“The Martyrs In The Early Church…And Now…In 2015.”


Kurdish Canadians protest on Parliament Hill, Ottawa, Ontario, Canada in 2014. Protesting Islamic Jihad, ISIS (Islamic States of Iraq and Syria)


Christian Martyrs of Early Church

The Martyrs of the Early Church… and Now… in 2015


The soil of Planet Earth is drenched with the blood of Judeo-Christian martyrs. Yes, the precious blood of innocent human beings is being shed daily throughout the world!

Why? It is because Christians and Jews are being slaughtered by Islamic jihadists. The jihadists, with guns and swords are forcing everyone to ‘convert’ to Islam or die as martyrs when they refuse to deny their Judeo-Christian faith.

These jihadists do this in obedience to the teachings of the Koran and Hadith and its prophet Muhammad. Daily, we hear reports (cf: www.jihadwatch.org ) of women being raped and used as sex slaves, children being cut in pieces and beheaded, and men being beheaded or shot in the head or burnt alive!

This is the  ‘fruit’  of   ‘Islam’. Islam breeds a ‘Culture of Death’, whereas Judeo-Christianity fosters a ‘Culture of Life’. This huge contrast between Death and Life, Islam and Judeo-Christianity is best examplified by the words of Jesus Christ, Son of God, in John 10:10:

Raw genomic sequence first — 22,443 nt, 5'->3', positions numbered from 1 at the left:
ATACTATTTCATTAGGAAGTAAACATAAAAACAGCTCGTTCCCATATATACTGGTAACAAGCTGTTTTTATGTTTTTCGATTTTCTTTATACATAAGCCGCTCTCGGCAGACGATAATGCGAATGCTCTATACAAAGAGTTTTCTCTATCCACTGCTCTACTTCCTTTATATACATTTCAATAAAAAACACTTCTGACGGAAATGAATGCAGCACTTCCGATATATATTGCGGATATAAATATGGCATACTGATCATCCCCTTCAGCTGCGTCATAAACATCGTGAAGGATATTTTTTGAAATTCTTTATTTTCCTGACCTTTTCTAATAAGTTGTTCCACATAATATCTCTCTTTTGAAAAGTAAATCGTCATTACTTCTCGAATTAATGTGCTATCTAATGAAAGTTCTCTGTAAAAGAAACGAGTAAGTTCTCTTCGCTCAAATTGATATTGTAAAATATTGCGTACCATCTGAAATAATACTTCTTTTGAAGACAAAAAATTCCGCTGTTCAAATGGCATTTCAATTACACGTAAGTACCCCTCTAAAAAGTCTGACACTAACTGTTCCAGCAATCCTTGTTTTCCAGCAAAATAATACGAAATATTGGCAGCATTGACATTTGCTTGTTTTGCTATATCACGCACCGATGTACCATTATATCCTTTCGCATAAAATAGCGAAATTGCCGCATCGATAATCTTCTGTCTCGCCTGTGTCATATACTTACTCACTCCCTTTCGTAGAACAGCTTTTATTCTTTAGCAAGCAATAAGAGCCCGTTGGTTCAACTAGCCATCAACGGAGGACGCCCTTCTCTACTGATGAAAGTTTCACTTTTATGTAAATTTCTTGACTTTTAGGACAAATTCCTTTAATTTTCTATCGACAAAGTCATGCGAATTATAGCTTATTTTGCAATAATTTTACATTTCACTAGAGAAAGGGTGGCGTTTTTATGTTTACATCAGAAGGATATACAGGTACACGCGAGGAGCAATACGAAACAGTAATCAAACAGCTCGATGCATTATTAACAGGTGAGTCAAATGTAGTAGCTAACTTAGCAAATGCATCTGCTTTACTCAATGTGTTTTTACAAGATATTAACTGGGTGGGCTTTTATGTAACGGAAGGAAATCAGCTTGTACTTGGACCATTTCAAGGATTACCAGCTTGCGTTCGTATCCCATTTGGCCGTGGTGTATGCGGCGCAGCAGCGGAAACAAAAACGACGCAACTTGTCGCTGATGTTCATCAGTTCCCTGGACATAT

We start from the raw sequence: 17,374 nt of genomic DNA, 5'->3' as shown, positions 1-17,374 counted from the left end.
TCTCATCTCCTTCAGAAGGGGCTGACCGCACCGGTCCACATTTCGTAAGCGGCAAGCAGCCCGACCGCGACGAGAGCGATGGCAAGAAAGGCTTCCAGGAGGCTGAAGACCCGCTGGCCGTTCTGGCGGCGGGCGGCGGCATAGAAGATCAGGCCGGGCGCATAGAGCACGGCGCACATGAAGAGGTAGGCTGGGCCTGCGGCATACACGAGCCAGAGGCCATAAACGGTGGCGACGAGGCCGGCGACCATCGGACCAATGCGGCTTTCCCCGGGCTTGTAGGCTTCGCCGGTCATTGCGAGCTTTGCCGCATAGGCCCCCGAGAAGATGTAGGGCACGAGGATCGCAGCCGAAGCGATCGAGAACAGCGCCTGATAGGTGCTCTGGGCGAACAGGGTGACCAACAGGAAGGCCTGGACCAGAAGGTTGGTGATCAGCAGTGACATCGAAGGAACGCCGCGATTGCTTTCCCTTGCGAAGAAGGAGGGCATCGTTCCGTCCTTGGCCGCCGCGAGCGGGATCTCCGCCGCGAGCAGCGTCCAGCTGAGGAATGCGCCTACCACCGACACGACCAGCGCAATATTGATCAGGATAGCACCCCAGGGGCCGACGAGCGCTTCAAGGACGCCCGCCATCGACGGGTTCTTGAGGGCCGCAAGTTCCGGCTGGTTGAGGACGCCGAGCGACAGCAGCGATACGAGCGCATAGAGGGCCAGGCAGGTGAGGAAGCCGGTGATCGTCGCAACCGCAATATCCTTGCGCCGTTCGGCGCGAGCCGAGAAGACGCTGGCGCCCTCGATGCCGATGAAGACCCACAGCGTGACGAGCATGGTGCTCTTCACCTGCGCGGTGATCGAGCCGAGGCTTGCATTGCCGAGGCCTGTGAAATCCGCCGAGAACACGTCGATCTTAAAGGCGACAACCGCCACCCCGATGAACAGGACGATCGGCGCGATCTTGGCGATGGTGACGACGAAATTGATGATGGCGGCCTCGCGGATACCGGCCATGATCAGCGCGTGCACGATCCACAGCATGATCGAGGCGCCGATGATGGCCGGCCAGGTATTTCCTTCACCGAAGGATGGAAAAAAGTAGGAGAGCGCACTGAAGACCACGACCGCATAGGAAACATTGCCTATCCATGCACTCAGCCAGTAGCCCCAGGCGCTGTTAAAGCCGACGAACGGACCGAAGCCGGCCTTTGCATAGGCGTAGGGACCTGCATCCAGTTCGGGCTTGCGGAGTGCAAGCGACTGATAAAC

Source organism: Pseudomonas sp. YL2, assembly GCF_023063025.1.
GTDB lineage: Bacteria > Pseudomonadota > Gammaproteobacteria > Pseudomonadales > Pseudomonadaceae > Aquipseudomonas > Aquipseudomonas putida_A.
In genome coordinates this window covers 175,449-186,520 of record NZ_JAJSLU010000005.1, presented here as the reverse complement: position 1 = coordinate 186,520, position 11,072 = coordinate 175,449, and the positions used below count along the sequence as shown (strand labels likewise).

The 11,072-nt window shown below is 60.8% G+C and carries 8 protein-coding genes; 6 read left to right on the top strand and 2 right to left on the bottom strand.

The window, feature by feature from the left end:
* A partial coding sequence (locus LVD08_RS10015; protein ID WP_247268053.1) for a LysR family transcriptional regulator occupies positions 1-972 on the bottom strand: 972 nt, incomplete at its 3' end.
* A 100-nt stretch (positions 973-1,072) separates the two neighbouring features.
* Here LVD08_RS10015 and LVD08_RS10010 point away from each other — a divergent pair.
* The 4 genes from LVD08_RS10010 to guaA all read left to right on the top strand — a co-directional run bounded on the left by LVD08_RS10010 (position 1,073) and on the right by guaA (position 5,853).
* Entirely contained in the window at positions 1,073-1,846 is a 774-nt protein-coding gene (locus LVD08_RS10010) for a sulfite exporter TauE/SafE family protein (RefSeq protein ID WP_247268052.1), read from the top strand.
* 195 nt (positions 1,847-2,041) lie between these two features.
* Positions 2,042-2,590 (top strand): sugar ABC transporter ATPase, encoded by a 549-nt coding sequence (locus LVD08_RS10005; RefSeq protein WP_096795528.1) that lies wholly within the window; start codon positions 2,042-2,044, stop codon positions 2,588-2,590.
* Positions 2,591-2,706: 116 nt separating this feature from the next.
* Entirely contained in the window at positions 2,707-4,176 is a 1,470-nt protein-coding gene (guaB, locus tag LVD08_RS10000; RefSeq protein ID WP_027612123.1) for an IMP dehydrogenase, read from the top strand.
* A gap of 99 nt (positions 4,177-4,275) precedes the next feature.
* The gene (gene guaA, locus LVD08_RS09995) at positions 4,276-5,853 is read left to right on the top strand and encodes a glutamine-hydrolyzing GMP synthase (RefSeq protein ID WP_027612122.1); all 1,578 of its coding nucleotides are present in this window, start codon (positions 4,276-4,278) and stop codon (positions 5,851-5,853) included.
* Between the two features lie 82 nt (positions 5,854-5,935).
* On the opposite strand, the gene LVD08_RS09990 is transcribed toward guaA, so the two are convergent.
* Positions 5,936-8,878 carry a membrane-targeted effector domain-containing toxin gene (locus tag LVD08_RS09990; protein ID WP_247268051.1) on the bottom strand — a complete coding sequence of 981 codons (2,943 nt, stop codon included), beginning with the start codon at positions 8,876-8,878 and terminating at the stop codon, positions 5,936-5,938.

“The thief comes only to steal, and kill and destroy; I have come that they may have life, and have it to the full.”

While at university in 2000, I wrote “The Martyrs in the Early Church.” I include it here below. As you read it, bear in mind that you may someday soon have to make that extremely important decision and die a martyr’s death if Islamic jihadists attack on your soil.

Are you ready? Your best preparation is to intensify your prayer life. Pray to Mary, Mother of God, to put a stop to Islamic jihad. Mary did it many times before when Catholics appealed to her for help at the Battle of Lepanto …..


and Vienna,    www.historyofjihad.org/austria.html   , for example. She will do it again. Let us seek her most powerful intervention.

Pray also for all Muslims in the world so that they would come to know and have a personal encounter with Jesus Christ and experience His Love and Mercy.

Jesus said: “I am the Way, and the Truth and the Life, no man cometh to the Father but through Me.” (John 14:6)

To all Muslim jihadists I say: “Blowing yourself up to kill us innocent Christians will not make of you a “martyr”. Rather, it will make you before God Almighty, when you are judged, a “killer” of the most brutal kind, and destined for Hell, unless you repent. God says in the Word of God, “Thou shalt not kill.”